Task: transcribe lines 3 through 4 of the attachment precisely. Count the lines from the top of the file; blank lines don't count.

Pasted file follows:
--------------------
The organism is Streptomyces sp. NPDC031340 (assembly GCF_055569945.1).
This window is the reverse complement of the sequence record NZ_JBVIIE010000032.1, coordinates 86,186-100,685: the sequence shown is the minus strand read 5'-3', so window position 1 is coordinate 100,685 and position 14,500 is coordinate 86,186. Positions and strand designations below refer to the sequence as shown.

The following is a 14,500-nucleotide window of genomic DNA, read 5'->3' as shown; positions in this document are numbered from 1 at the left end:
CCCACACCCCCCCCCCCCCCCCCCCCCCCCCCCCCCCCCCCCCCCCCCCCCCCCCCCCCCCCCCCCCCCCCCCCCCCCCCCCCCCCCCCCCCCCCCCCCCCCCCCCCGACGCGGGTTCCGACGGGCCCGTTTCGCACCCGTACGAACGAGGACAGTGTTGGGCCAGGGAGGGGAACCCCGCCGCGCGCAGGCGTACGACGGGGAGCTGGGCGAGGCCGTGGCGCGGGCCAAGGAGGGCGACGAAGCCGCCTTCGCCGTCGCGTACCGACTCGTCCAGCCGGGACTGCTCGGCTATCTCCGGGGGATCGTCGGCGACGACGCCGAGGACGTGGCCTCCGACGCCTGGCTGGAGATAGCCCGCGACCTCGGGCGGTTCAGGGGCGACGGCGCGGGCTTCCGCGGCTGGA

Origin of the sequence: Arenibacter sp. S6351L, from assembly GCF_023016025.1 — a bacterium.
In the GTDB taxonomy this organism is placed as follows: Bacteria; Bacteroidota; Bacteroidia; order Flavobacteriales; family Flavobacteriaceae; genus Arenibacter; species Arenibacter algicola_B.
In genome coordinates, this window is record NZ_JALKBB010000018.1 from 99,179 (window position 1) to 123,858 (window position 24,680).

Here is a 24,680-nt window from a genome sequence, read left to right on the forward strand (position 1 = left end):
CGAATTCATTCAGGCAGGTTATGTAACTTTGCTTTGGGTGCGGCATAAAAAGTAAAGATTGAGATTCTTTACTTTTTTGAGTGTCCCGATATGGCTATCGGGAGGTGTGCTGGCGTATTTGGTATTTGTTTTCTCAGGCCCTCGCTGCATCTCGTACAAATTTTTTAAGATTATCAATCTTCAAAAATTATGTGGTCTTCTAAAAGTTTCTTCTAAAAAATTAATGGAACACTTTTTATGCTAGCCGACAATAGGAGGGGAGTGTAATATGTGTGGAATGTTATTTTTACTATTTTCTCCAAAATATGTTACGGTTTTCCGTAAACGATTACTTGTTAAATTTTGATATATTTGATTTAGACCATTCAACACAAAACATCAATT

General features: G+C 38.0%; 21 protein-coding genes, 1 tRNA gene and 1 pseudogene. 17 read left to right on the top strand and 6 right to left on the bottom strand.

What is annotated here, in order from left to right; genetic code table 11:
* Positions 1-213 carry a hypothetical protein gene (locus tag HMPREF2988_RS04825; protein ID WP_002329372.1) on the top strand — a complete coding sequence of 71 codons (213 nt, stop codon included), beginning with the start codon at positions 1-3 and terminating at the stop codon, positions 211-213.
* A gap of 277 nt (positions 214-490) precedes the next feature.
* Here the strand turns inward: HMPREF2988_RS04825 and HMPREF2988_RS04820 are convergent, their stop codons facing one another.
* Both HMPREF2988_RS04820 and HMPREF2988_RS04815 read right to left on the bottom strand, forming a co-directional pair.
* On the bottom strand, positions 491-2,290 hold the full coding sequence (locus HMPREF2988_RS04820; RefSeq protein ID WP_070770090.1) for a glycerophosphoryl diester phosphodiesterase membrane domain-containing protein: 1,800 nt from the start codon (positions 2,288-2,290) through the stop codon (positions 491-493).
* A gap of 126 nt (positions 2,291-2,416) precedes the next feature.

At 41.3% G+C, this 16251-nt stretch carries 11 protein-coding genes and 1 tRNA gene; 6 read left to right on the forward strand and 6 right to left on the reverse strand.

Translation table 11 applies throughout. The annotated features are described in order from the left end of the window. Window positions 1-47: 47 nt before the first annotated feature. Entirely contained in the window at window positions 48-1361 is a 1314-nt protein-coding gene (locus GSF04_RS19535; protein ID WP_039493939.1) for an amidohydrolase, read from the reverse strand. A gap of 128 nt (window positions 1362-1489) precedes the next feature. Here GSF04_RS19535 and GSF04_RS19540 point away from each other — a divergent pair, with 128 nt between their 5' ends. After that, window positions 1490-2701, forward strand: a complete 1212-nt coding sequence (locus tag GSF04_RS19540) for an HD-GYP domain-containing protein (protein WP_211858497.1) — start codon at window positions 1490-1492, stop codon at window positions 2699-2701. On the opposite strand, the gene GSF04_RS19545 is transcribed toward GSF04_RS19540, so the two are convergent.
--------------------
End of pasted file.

The following is a 14,500-nucleotide window of genomic DNA, read 5'->3' as shown; positions in this document are numbered from 1 at the left end:
CCCACACCCCCCCCCCCCCCCCCCCCCCCCCCCCCCCCCCCCCCCCCCCCCCCCCCCCCCCCCCCCCCCCCCCCCCCCCCCCCCCCCCCCCCCCCCCCCCCCCCCCCGACGCGGGTTCCGACGGGCCCGTTTCGCACCCGTACGAACGAGGACAGTGTTGGGCCAGGGAGGGGAACCCCGCCGCGCGCAGGCGTACGACGGGGAGCTGGGCGAGGCCGTGGCGCGGGCCAAGGAGGGCGACGAAGCCGCCTTCGCCGTCGCGTACCGACTCGTCCAGCCGGGACTGCTCGGCTATCTCCGGGGGATCGTCGGCGACGACGCCGAGGACGTGGCCTCCGACGCCTGGCTGGAGATAGCCCGCGACCTCGGGCGGTTCAGGGGCGACGGCGCGGGCTTCCGCGGCTGGA